“We’d grown comfortable with the film,” Lynch said of Lance. “You want to see the live exposure just to make sure your eyes are seeing everything that you’re seeing on film, and kind of check that box.
“And then the person is important, because quarterbacks at the highest level, the guys who reach the top of the mountain in this league, they are a little different.”
Meet the parents
Anyone could tell from watching the film that Lance had the arm to succeed at the next level. His running ability also was intriguing because he could provide an added element — another way to beat defenses.
While they got their first in-person look at Lance during his pro day, Lynch and Shanahan ventured toward the seats at the Fargodome to meet Trey’s parents before entering into a long-term union with their son.
“We got to watch him work out,” Lynch said. “We also got to meet his parents. In a year we couldn't see a lot of live exposure, you really coveted the live exposure that you got.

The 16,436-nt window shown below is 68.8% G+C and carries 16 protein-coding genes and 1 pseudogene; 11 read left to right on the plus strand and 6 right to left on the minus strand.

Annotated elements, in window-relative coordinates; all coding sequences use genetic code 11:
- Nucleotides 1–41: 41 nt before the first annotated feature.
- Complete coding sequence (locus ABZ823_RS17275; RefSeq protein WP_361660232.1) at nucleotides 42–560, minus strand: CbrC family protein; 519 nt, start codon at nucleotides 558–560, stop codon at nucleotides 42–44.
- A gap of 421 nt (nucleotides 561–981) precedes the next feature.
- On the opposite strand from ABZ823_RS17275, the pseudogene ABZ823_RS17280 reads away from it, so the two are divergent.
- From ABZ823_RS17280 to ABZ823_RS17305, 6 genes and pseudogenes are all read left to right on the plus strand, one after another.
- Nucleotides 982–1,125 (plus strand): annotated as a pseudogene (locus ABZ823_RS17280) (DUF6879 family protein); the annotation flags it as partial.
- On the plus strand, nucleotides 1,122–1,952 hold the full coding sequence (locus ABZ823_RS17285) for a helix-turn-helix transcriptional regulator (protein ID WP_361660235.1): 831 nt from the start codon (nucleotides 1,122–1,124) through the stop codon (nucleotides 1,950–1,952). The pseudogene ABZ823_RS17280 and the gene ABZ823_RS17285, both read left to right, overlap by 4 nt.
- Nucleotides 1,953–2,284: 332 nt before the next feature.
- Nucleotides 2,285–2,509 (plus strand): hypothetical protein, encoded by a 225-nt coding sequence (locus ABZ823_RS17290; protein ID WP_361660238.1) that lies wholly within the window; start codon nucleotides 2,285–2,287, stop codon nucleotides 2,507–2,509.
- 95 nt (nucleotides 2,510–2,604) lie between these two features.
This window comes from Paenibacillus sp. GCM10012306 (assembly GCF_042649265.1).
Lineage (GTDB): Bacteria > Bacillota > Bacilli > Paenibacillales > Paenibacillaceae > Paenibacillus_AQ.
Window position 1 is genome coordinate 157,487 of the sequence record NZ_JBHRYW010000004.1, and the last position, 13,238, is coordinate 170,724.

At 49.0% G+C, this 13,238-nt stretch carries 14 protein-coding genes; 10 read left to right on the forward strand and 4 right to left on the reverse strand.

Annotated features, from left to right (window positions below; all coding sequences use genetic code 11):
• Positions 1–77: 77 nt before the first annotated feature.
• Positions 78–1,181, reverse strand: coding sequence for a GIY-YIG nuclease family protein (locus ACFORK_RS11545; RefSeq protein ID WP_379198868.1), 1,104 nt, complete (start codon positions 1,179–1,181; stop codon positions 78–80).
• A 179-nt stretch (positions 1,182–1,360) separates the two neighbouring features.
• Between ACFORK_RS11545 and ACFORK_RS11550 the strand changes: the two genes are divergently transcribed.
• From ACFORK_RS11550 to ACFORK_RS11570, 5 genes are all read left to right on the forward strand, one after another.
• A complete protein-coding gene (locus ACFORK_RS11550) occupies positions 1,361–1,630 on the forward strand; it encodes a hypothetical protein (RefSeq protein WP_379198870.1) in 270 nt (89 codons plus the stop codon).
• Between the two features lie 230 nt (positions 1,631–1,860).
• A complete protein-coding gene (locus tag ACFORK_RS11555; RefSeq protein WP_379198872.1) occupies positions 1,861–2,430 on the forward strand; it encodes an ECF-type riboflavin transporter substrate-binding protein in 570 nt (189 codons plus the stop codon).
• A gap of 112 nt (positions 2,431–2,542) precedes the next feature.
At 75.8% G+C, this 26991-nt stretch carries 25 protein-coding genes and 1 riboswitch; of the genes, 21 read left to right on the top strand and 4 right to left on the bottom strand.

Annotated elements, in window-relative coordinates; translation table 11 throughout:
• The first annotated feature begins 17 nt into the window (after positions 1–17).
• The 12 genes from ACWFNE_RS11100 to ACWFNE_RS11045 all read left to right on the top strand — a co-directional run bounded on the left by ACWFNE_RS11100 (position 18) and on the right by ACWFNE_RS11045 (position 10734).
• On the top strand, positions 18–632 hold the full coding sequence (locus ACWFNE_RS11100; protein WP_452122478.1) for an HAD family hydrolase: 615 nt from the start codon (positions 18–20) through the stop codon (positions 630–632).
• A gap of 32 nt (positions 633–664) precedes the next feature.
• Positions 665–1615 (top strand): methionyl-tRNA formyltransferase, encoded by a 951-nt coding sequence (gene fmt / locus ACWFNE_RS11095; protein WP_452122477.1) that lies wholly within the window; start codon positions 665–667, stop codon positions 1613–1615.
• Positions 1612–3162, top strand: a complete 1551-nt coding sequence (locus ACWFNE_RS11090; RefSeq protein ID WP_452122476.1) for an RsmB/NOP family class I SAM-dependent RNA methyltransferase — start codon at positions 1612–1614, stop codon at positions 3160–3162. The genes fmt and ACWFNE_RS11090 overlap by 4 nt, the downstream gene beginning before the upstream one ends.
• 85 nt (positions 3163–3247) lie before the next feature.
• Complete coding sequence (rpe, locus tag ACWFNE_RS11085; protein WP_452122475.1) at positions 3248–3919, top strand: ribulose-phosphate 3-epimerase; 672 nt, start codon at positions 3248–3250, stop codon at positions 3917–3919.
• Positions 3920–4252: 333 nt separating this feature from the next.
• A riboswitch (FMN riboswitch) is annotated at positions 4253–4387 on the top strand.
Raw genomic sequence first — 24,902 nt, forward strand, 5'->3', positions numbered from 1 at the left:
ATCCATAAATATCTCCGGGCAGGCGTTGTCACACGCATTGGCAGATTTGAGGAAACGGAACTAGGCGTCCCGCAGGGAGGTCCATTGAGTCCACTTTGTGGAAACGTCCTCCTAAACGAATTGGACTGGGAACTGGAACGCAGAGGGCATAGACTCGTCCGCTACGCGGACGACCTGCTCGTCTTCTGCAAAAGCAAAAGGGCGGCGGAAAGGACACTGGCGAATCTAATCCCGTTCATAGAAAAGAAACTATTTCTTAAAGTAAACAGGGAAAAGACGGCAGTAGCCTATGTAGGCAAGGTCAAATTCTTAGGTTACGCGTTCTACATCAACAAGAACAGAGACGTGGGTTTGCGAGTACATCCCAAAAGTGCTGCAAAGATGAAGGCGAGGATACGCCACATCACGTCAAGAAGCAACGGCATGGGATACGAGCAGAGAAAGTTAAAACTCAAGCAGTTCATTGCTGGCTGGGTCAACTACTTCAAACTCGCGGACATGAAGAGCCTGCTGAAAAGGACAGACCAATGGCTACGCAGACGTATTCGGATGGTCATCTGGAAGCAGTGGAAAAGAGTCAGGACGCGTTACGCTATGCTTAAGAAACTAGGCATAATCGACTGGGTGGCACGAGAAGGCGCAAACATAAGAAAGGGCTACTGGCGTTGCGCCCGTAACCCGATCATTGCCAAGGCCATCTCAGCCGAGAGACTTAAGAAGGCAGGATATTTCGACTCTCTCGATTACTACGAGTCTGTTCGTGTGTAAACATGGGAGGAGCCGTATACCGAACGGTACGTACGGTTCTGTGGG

“Albeit brief, we got to have some time with Trey. And then, Kyle and I, we snuck up to the stands and talked to his folks a little bit.”
Carlton Lance, Trey’s father, was inducted into the Southwest Minnesota State University Athletics Hall of Honor. He took part in 49ers training camp in 1994, and ended up playing for the Saskatchewan Roughriders of the Canadian Football League and for the London Monarchs in the World League. When Carlton Lance got his shot with the 49ers, Mike Shanahan was the offensive coordinator. He took his son to work at training camp.
“Coach Shanahan told a funny story during that time,” Angie Lance said. “ ‘I got to tell you, I think I was the ball boy when you were trying out for the 49ers.’ And I was like, ‘Oh, we're getting old.’ ”
Trey was concentrating on showcasing his skills and remaining focused on his on-field activities. He wasn't fully aware that the two individuals who would make the decision on his football future had initiated a conversation with his parents.